GOLIAD - The biggest game of the season is the next game of the season. But, there is a familiar face to lead the Goliad volleyball team into the unknown.

Jess Morris has returned to coach her alma mater. The first-year coach has instilled a belief, mental toughness and a system that has allowed Goliad to return to the success she once orchestrated on the court.

Goliad (26-10, 12-1) travels to Edna on Tuesday night with a chance to win the District 30-2A title.

Edna (24-7, 13-0) will win the championship outright with a win. Meanwhile, a Tigerettes win means the two teams will have a one-game playoff to decide the champion and the team that receives a bye in the bi-district playoffs.

"We have a lot more fight in us this year. We're better and we know we have it in us," said senior setter Kayla Friend.

They also have someone on their side who has been there before. The last time Goliad volleyball made the playoffs, its head coach was an outside hitter for the Tigerettes.

That was 2006, and Morris was a senior on that team. Goliad lost to La Vernia in the regional tournament and has not made the playoffs since. Goliad has not won a share of the district championship since winning a second straight title in 2005.

These days, Jess is on the bench, and her sister Sydney, 16, is in the back row of the Tigerettes defense.

"I love being home," Morris said. "I love being in Goliad. I love the community. I love the people. I love the coaches and students. Unless I get fired, I don't think I'll ever leave."

They two sisters from a competitive family full of athletes. An older brother, Adam played basketball at Texas A&M-Kingsville and is playing amateur basketball in Mexico. A younger sibling may join Jess and Sydney on the Goliad varsity next year when she is a freshman.

"It has been a battle. We have a tough relationship," Jess said. "We're a tough love family, so I don't ever want to cause a scene in front of the girls and go all out on here because I don't want to scare anyone."

"It's been tough. We've had talks with our mom to figure this out. At the end of the day, I love it. I wouldn't want to be anywhere else. (Sydney is) a big part of our team."

The younger Morris admitted the dynamic can be difficult at times, but one that has proven successful for the entire team.

"It's really hard. Sometimes, when I get yelled at it makes me want to turn around and yell back," Sydney said adding a smile and a smirk afterward.

Sophomore Megan Hilscher said the team chemistry has been the elixir to their success. She said some girls, like Morris and the Zamzow sisters, Ashtin and Avery, play other sports; some are in clubs, like Friend; while others, like her, focus on volleyball. Nevertheless they have used those different perspectives and experiences to make this a volleyball season to remember.

Though Goliad had a strong record and was cruising along in District 30-2A play after nearly two months of the season, its head coach said she noticed a change in her players at the beginning of the month - one that may serve them well going forward.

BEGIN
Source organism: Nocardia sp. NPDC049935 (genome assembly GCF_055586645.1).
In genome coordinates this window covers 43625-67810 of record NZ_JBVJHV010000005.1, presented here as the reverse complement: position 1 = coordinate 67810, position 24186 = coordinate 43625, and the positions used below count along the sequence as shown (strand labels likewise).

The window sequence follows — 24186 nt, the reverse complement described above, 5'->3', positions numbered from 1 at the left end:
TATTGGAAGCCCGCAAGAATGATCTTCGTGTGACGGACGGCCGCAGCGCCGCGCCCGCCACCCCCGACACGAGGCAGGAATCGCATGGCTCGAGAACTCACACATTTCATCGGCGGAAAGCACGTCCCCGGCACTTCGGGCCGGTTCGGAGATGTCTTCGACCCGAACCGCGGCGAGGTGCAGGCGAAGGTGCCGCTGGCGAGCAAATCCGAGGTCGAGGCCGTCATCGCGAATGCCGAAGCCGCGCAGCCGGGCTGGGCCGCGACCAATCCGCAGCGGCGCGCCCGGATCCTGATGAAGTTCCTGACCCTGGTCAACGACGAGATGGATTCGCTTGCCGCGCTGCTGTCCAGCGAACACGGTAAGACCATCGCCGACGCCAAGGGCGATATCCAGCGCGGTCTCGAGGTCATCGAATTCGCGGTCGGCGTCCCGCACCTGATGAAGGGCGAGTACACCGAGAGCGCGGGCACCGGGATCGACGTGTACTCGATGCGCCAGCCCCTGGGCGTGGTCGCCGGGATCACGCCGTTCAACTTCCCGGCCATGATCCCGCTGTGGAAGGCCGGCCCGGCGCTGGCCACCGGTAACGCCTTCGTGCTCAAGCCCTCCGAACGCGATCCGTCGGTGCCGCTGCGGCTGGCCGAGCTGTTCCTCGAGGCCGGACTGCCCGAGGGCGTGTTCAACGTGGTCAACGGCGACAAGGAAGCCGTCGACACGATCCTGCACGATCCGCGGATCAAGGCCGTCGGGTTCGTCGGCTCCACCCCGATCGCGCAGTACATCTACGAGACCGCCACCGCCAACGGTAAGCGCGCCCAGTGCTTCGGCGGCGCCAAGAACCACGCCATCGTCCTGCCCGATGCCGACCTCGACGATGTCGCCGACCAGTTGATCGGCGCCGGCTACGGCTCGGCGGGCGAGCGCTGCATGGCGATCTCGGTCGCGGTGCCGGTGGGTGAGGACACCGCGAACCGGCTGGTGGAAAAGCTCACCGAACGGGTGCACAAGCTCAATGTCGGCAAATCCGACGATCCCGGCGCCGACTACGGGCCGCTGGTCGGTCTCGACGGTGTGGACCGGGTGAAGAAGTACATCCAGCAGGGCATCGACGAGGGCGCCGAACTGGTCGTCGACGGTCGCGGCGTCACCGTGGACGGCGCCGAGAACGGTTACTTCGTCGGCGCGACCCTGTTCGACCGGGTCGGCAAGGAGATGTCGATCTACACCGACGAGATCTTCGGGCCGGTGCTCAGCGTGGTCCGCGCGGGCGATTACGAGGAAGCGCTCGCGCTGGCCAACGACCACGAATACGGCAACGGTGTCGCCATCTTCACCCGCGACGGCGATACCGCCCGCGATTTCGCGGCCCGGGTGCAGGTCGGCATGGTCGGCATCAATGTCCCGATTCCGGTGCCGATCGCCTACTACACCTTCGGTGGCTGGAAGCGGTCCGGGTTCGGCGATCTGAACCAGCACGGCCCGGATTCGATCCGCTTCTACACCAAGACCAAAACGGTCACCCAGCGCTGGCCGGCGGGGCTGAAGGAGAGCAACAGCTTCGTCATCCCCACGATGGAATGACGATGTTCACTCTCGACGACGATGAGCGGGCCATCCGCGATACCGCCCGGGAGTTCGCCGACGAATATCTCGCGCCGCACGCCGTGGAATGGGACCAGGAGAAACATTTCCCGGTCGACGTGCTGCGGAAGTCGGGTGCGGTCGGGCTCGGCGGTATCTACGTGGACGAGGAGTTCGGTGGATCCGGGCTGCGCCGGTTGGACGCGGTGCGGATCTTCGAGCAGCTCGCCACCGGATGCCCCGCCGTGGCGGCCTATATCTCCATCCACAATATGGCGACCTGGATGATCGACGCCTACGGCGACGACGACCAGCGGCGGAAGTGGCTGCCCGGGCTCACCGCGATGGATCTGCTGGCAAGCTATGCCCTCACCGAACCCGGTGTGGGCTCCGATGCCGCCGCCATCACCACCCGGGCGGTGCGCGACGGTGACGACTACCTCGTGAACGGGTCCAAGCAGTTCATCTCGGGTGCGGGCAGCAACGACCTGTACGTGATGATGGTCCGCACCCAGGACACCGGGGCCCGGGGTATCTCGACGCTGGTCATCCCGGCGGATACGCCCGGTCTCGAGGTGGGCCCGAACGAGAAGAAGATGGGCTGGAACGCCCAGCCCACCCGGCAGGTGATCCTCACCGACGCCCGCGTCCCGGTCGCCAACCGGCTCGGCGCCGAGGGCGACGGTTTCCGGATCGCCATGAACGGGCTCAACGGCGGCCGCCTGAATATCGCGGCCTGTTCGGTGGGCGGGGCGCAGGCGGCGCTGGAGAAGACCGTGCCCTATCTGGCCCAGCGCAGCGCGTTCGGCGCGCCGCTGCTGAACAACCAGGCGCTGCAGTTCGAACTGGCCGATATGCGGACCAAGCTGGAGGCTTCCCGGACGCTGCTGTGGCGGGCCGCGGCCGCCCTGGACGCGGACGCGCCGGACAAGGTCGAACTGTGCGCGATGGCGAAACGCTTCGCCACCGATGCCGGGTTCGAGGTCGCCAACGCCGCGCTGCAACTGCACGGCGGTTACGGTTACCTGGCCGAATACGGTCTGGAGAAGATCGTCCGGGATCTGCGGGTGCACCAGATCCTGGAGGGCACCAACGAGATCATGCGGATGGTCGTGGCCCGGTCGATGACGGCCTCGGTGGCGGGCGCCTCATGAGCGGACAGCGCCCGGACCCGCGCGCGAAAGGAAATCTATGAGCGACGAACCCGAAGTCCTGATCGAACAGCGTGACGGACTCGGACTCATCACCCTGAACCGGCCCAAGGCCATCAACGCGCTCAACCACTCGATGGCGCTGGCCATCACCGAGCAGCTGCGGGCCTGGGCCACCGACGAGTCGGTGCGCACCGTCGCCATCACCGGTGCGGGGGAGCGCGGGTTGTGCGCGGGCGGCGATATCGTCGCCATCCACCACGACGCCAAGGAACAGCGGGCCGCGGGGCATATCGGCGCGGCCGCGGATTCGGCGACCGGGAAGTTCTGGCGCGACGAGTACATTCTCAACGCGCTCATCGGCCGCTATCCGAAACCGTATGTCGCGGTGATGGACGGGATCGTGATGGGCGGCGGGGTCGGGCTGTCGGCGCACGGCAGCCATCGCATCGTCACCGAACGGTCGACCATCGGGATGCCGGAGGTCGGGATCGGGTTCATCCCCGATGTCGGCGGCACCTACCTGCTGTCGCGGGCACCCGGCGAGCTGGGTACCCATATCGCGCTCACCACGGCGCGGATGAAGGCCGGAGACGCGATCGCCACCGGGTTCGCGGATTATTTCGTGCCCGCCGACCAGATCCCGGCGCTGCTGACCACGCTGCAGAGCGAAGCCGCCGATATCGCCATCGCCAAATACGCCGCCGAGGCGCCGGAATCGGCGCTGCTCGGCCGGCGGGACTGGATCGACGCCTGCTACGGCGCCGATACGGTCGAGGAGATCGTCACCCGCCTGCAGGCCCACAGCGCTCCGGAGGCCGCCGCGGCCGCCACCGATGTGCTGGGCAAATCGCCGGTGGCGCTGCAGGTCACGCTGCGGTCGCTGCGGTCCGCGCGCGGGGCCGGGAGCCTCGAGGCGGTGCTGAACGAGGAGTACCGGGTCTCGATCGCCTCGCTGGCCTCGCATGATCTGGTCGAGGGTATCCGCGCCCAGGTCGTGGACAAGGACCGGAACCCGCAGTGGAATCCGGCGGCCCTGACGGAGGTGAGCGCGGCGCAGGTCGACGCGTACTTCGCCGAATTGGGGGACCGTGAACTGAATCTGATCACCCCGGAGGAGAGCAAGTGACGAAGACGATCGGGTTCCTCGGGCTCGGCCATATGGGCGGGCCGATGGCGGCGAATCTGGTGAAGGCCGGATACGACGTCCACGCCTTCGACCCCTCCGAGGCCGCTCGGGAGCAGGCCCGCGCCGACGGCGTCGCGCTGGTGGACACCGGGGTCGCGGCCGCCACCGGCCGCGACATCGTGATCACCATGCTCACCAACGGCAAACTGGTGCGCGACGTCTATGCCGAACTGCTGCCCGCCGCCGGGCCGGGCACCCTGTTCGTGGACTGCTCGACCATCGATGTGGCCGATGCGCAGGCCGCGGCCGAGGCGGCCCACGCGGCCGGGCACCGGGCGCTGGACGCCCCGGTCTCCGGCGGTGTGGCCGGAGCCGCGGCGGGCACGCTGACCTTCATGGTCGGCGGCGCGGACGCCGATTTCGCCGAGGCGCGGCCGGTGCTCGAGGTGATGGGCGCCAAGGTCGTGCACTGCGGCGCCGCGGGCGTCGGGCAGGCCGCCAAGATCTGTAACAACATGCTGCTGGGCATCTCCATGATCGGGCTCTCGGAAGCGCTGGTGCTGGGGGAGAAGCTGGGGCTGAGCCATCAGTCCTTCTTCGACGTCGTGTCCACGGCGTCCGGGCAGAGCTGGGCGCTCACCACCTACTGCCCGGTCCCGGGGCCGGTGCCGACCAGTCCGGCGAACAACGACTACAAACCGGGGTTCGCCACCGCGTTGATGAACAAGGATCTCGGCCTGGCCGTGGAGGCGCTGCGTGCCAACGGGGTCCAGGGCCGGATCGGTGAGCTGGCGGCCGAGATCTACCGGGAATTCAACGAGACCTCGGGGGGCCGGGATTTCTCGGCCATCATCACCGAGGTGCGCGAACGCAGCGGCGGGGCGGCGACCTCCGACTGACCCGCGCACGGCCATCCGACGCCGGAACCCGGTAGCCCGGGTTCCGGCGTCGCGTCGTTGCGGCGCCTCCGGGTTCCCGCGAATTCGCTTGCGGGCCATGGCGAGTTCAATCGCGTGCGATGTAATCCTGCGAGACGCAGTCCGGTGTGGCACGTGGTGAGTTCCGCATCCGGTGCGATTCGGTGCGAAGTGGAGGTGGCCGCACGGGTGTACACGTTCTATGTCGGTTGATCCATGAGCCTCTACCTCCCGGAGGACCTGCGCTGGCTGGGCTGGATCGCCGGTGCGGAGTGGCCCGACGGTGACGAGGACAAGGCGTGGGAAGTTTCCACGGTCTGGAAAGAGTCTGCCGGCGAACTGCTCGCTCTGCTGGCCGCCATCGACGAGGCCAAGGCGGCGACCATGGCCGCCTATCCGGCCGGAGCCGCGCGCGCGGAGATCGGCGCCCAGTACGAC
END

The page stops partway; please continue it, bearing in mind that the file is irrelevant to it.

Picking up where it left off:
"I didn't have to say the same stuff over and over again," the head coach said. "Our game play, everyone was so much more intense and ready to go and fired up. They have really come together more as a team since October."

In practice, Morris keeps it simple and fun. There are times she will stop everything to teach small things, like reading blockers when on offense, not standing straight up when receiving a serve or attack, or being aggressive offensively, even when tipping the ball.

Senior Shana Elliot said the team's performances at an August tournament in San Antonio, as well as a four-set loss at Victoria West on Aug. 21 let the Tigerettes know they are a different team this year.

"We played West and held up pretty well," Elliot said. "Every time we think about those games because we played so well, so it inspires us to want to play like that."

Thus far, they have. Goliad has won nine straight matches dating back to a Sept. 14 loss against Edna. The last of those victories was in five sets over Industrial on Oct. 16, which set up Tuesday's big rematch with Edna.

That Industrial win came in a contest where eight girls were sick with a stomach virus either on game day or in the 48 hours prior to the match.

That contest also illustrated just how quickly the head coach has developed the trust of her players. Morris said she razzed senior middle blocker Avery Zamzow after her 25 kills in the Industrial met fell two short of her school record.

Whether the Tigerettes win or lose Tuesday night in Edna they are guaranteed to return to the playoffs for the first time in six years. Sydney Morris, who recalls the atmosphere around school when the basketball team qualified, wants to feel that

thrill again.

"It's really exciting to be in the playoffs. We have big sendoffs at school and signs going out of town. I want to show people that Goliad can be something and Goliad can do something. In the last few years everyone has given up on us."